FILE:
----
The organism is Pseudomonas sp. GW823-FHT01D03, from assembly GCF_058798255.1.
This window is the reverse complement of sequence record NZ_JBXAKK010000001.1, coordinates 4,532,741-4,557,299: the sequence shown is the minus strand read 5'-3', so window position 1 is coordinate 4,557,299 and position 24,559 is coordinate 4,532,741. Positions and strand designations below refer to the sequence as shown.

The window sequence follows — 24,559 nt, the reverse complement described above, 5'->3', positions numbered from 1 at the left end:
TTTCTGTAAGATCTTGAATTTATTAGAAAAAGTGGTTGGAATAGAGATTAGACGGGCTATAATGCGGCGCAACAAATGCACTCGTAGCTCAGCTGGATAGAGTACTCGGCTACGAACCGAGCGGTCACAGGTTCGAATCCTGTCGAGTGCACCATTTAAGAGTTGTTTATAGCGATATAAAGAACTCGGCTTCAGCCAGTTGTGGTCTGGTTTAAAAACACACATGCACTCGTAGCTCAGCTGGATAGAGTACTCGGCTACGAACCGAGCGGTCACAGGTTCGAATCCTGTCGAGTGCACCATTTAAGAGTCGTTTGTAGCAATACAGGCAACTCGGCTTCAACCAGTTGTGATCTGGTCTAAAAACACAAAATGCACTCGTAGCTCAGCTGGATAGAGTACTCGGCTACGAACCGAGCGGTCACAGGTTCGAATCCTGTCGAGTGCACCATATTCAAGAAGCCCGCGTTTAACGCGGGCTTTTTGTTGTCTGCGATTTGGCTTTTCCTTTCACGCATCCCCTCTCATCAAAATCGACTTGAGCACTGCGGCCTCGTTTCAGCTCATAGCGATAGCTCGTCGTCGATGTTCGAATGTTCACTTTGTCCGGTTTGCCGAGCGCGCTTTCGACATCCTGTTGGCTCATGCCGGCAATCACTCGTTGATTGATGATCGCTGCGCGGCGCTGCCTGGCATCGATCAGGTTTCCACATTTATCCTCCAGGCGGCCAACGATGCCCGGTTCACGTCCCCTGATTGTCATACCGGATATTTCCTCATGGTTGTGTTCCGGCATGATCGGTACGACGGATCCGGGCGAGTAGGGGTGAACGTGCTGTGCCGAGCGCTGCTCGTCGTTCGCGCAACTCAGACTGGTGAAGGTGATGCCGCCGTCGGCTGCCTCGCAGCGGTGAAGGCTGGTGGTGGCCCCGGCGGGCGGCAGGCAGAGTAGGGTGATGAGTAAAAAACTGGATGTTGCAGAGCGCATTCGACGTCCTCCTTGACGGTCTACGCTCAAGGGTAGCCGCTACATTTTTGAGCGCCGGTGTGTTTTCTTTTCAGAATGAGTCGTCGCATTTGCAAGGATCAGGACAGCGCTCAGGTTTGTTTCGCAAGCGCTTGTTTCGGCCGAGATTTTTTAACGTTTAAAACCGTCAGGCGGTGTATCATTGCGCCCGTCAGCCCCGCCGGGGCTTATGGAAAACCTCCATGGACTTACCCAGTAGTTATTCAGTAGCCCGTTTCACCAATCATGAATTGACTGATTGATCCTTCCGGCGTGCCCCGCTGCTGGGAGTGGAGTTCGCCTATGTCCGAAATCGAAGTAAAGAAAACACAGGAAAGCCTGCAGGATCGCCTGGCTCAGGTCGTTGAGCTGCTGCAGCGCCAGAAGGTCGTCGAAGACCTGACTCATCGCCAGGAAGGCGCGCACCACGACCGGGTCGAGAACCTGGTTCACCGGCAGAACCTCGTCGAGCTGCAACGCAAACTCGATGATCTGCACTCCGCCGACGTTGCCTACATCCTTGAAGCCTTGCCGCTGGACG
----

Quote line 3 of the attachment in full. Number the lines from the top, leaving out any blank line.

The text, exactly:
The window sequence follows — 24,559 nt, the reverse complement described above, 5'->3', positions numbered from 1 at the left end: